In use, end-product of PCR, produced in the cartridge, can remain in the used cartridge to, for example, minimize the likelihood of cross contamination.

The cartridge can be designed such that a drop from a height of 4 foot, while in its packaging, will not damage the cartridge. The cartridge is designed to perform without damage after exposure to the following conditions. The cartridge should be stored at 4° C. to 40° C. for the rated shelf life. Exposure to temperatures between −20° C. and 4° C. or 40° C. and 60° C. should occur for no longer than 24 hours. The cartridge can withstand air pressure changes typical of air transport.

The cartridge can be labeled with the following information (e.g., to identify the cartridge, comply with regulations, and the like). The label can contain a “Research Use Only” label, if applicable, and a CE mark, if applicable. The label can contain the company name and logo (e.g., HandyLab®), a part number (e.g., 55000009), a part name (12× Cartridge-nonvented), a lot number (e.g., LOT 123456), an expiration date (e.g., in month and year format, such as “06/2015”), space for writing, a barcode according to barcode specifications (described elsewhere), and/or manufacturer name and address, e.g., “Handylab, Inc., Ann Arbor, Mich. 48108 USA”.

The cartridge can be provided in a carton that contains information on its exterior or interior such as: a part number (e.g., 55000009), a part name (12× Cartridge-nonvented), a quantity (e.g., 24), a lot number (e.g., LOT 123456), an expiration date (e.g., 06/2015), an optional UPC code, a manufacturer's statement and contact details, such as “Manufactured by Handylab, Inc., Ann Arbor, Mich. 48108 USA”, a carton label to state storage limits, a CE mark (if applicable), and/or an AR name and address.

The cartridge packaging can include paper wrap to secure multiple cartridges together, and clean package fill to prevent damage, for example, from vibration. The cartridge shipping carton can include features such as, compliance to ASTM 6159, carton may be stored in any direction, refrigeration or fragile labeling of the carton may not be required, and additional cold packs may not be required. The shelf life of the cartridge is 12 months or more.

The cartridge complies with IEC 61010 (NRTL tested) and an FDA listing may be required for clinical distribution. Cartridges used in a clinical lab device typically meet all quality system requirements. Cartridges used for research only in a commercial device may meet all quality system requirements of a particular research institution, or HandyLab, Inc. Cartridges for research use only (Alpha or Beta testing) may be design/manufacturing traceable to a device history record (DHR) (such as a manufacturing record).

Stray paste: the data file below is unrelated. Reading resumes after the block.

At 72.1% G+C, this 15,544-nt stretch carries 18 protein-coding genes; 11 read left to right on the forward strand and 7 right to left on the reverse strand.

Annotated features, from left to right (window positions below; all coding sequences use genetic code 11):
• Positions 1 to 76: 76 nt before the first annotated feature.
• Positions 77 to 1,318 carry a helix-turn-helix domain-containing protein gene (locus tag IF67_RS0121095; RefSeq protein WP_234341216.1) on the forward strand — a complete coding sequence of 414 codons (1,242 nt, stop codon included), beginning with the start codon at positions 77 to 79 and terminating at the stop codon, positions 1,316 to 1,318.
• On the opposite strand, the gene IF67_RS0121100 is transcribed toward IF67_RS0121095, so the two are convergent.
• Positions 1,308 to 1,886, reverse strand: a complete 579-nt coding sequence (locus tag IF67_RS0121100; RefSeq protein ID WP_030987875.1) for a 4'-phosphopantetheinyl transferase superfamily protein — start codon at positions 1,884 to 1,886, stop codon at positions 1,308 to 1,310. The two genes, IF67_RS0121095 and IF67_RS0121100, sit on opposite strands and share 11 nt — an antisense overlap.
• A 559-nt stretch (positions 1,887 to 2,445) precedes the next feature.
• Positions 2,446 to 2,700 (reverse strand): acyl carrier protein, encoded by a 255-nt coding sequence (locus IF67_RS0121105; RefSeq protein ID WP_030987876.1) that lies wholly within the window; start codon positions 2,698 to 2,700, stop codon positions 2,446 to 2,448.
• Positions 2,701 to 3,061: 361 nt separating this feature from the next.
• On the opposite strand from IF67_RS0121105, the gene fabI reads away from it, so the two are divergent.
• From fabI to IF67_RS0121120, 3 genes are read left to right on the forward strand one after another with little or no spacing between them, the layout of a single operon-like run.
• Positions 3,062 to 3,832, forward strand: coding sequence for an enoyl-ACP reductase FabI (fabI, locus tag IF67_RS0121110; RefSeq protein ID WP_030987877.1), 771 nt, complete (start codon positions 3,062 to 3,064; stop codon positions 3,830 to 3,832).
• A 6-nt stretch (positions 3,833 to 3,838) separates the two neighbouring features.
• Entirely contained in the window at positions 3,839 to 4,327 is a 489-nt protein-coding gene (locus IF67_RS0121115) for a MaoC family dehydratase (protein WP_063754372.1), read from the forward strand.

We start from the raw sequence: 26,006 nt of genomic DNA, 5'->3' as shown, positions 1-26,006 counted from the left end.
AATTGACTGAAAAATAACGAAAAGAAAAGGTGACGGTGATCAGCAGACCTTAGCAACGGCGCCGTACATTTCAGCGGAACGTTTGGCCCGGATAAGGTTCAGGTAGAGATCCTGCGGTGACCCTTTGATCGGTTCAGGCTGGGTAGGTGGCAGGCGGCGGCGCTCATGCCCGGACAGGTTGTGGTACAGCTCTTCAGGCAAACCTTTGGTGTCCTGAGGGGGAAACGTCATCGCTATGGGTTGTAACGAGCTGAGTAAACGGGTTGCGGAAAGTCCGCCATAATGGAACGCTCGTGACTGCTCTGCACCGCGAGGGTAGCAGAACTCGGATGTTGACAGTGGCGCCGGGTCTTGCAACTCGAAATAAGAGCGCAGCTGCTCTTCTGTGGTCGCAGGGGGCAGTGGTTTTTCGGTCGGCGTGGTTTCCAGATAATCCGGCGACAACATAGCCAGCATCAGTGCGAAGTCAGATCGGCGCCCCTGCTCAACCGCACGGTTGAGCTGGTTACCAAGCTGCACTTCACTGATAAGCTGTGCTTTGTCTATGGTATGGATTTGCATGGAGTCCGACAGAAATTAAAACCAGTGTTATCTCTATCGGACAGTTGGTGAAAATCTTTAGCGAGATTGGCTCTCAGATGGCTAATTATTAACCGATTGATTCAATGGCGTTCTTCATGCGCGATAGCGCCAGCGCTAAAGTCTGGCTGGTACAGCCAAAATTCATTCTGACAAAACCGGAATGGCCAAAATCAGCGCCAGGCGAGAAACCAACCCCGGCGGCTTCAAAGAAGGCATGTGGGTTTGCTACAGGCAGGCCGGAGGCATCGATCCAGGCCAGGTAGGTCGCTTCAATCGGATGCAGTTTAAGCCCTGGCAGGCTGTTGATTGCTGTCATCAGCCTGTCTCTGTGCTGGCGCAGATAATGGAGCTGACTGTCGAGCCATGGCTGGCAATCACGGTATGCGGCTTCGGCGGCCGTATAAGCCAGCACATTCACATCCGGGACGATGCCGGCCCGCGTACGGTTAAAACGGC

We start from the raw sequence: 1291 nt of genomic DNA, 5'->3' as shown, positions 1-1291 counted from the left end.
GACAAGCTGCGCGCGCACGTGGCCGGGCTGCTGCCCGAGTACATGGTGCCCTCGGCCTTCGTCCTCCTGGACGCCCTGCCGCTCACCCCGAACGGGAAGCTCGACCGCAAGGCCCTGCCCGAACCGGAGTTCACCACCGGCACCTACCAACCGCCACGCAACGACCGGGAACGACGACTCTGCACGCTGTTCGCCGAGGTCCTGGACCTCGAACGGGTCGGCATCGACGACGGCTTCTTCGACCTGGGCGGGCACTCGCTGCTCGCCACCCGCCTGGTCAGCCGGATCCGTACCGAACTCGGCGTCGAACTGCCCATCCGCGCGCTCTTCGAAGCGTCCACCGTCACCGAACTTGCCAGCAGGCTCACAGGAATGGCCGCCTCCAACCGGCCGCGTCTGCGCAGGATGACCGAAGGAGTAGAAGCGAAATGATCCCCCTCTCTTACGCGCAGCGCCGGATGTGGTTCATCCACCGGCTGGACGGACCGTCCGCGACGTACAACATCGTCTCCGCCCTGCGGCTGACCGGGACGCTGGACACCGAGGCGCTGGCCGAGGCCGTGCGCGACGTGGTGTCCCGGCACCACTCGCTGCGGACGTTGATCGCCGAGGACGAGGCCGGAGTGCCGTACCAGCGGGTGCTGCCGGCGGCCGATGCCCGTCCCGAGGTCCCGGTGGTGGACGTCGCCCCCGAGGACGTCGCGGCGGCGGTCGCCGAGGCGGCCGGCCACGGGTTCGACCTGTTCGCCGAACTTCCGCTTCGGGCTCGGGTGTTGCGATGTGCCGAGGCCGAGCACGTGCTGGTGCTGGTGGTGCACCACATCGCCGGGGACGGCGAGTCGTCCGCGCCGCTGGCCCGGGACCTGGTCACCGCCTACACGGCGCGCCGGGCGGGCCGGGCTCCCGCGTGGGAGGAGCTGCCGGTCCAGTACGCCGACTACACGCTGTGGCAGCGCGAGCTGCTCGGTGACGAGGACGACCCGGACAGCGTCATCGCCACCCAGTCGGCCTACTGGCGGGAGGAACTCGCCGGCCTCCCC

The cartridge has a maximum limit of detection equal to 20 copies per reaction volume (i.e., 20 copies/4μ), with a target detection of 10 copies per reaction volume. The cartridge can perform 45 reaction cycles in 40 minutes or less (e.g., 45 cycles in 40 minutes, 45 cycles in 20 minutes, 45 cycles in 15 minutes). The cartridge can utilize two color detection using, for example, the FAM (or equivalent) and CAL RED (or equivalent) fluorescent dyes. Results obtained using the cartridge have been compared with the results obtained using standard real-time PCR instruments.

During use (e.g., when placed in a system described herein and performing a function such as PCR), the cartridge is pressed, on one side, by the optics block, against the heater wafer (positioned against the opposite side), with a pressure of about 1 psi or greater (e.g., 0.99 psi, 1.2 psi, or the like). When located in the tray of the analyzer, the cartridge has an alignment slop of +/−200 microns to enable a user to easily place and remove the cartridge from the analyzer tray. The cartridge has two ledges, that are each 1 mm wide and located along the two long edges of the cartridge, to enable the heating (lower) surface of the cartridge to extend below the datum of the tray and therefore make effective contact with the upper surface of the heater unit.

Cartridge Manufacturing:

Existing semi-automatic equipment for laminating & waxing (Think & Tinker DF-4200, & Asymtek Axiom Heated Jet Platform, respectively) can be utilized to meet all cartridge manufacture requirements. An exemplary protocol is as follows:

Laminate micro substrate & trim excess.

Fill valves with hot wax & inspect.

Apply label & barcode.

Band 24 pieces together.

Bag & seal banded cartridges, label bag.

Place bag & insert(s) into carton, seal and label.